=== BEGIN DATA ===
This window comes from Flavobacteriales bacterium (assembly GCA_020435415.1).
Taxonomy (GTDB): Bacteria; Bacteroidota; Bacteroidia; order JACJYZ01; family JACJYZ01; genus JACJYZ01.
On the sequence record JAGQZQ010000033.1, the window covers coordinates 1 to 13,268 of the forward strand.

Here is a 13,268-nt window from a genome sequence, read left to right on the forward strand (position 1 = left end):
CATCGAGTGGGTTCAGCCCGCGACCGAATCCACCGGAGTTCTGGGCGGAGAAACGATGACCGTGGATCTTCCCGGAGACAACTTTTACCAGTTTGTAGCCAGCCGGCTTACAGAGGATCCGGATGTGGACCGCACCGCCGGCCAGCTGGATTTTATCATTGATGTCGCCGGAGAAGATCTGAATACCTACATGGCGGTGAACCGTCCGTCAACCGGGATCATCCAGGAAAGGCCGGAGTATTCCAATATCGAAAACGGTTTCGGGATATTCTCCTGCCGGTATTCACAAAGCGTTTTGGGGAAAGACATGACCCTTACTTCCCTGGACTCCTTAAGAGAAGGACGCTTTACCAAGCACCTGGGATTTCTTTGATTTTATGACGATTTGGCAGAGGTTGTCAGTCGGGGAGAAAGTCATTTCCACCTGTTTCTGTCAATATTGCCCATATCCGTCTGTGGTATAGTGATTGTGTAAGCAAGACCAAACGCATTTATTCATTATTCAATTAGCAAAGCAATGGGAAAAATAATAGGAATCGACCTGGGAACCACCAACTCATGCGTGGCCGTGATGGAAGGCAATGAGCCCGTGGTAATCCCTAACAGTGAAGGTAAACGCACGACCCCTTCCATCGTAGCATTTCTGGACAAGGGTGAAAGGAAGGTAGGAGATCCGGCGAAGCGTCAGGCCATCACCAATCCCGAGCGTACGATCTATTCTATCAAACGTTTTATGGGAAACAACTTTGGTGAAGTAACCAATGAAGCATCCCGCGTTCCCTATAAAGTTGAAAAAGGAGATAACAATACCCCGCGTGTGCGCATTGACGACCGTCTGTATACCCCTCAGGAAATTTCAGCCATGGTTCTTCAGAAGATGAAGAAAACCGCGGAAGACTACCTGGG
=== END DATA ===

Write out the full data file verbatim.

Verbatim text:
This window comes from Flavobacteriales bacterium (assembly GCA_020435415.1).
Taxonomy (GTDB): Bacteria; Bacteroidota; Bacteroidia; order JACJYZ01; family JACJYZ01; genus JACJYZ01.
On the sequence record JAGQZQ010000033.1, the window covers coordinates 1 to 13,268 of the forward strand.

Here is a 13,268-nt window from a genome sequence, read left to right on the forward strand (position 1 = left end):
CATCGAGTGGGTTCAGCCCGCGACCGAATCCACCGGAGTTCTGGGCGGAGAAACGATGACCGTGGATCTTCCCGGAGACAACTTTTACCAGTTTGTAGCCAGCCGGCTTACAGAGGATCCGGATGTGGACCGCACCGCCGGCCAGCTGGATTTTATCATTGATGTCGCCGGAGAAGATCTGAATACCTACATGGCGGTGAACCGTCCGTCAACCGGGATCATCCAGGAAAGGCCGGAGTATTCCAATATCGAAAACGGTTTCGGGATATTCTCCTGCCGGTATTCACAAAGCGTTTTGGGGAAAGACATGACCCTTACTTCCCTGGACTCCTTAAGAGAAGGACGCTTTACCAAGCACCTGGGATTTCTTTGATTTTATGACGATTTGGCAGAGGTTGTCAGTCGGGGAGAAAGTCATTTCCACCTGTTTCTGTCAATATTGCCCATATCCGTCTGTGGTATAGTGATTGTGTAAGCAAGACCAAACGCATTTATTCATTATTCAATTAGCAAAGCAATGGGAAAAATAATAGGAATCGACCTGGGAACCACCAACTCATGCGTGGCCGTGATGGAAGGCAATGAGCCCGTGGTAATCCCTAACAGTGAAGGTAAACGCACGACCCCTTCCATCGTAGCATTTCTGGACAAGGGTGAAAGGAAGGTAGGAGATCCGGCGAAGCGTCAGGCCATCACCAATCCCGAGCGTACGATCTATTCTATCAAACGTTTTATGGGAAACAACTTTGGTGAAGTAACCAATGAAGCATCCCGCGTTCCCTATAAAGTTGAAAAAGGAGATAACAATACCCCGCGTGTGCGCATTGACGACCGTCTGTATACCCCTCAGGAAATTTCAGCCATGGTTCTTCAGAAGATGAAGAAAACCGCGGAAGACTACCTGGG